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Opinion Editorials

The offensive myth of getting laid off being a blessing

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There’s an age-old trend in news to look for rags-to-riches stories. People love to hear about someone who’s down on their luck scraping together a genius idea and, through sheer grit (it seems), finding the motivation to finally strike out on their own and realize their dream.

Stop me if you’ve heard this one: Person X is laid off from their long-time but unfulfilling office job, say at an oil company in Alberta, or a marketing agency where their good ideas are consistently shot down.

What seems like a situation to for despair is actually an opportunity in disguise— see, with their newfound freedom Person X has the ability to fully commit to their small business pipe dream.

In fact, the story goes, getting laid off was actually the best thing to ever happen to this person.

This story is a myth.

Although I don’t want to discredit anybody who has had the willpower, luck, and resources to succeed at launching their business, there are many people who are laid off who are truly in critically terrible times.

The insidious underlying message of this myth is that anybody who is truly devastated by being laid off is being weak or lazy.

It serves to alleviate the guilt of those who may have survived the lay off themselves; it helps organizations justify the fact that they might have had to let an otherwise good employee go for their own, corporate-level problems.

The characteristics that many of these laid-off-turned-successful-entrepreneurs have in common are the same sort of privileges that many take for granted – health, youth, a personal support system to help keep the lights on, and an established network of people that can be turned into a market of clients.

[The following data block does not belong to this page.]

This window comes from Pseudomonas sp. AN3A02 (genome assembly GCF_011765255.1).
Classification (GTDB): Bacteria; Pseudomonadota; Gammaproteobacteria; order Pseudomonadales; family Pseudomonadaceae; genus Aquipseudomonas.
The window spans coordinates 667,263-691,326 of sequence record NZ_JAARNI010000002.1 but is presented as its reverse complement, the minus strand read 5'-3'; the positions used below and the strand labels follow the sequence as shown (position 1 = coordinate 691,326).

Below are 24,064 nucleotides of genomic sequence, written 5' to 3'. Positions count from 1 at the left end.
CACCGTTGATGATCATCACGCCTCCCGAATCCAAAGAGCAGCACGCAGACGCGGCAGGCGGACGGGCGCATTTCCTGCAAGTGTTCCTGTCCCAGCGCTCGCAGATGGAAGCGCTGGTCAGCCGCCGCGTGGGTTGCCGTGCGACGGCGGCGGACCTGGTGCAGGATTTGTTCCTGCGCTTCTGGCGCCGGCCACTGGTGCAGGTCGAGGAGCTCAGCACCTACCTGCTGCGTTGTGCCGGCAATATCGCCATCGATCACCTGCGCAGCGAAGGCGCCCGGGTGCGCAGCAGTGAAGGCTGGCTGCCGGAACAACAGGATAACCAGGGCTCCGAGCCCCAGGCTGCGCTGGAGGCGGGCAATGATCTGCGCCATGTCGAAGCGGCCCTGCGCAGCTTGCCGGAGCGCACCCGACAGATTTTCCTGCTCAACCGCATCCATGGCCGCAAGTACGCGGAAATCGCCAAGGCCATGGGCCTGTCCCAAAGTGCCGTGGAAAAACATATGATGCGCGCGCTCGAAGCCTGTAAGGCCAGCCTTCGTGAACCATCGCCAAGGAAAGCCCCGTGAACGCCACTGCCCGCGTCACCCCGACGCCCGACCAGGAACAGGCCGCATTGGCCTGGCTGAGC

What happens to the many workers who are victims of ageism when they are laid off in favor of younger, less expensive workers?

What happens if you’re laid off and you can’t use your newfound time to work on your business plan because you’re raising young children?

The entrepreneurs who find opportunity in being suddenly jobless were probably already on their way to striking out on their own, with their being laid off acting as the defined starting point for a plan they might not have known was forming in their heads.

If you, a friend, or a colleague have the unfortunate luck to be laid off, don’t let this myth get under your skin.

It’s okay to have a rough time with a huge life event that is absolutely terrifying and difficult.

Hang in there.

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Opinion Editorials

3 things to do if you *really* want to be an ally to women in tech

(EDITORIAL) Diversity is known to strengthen the overall performance of a company and its teams, and there are a number of ways you can be an ally to the talented women already on your workforce.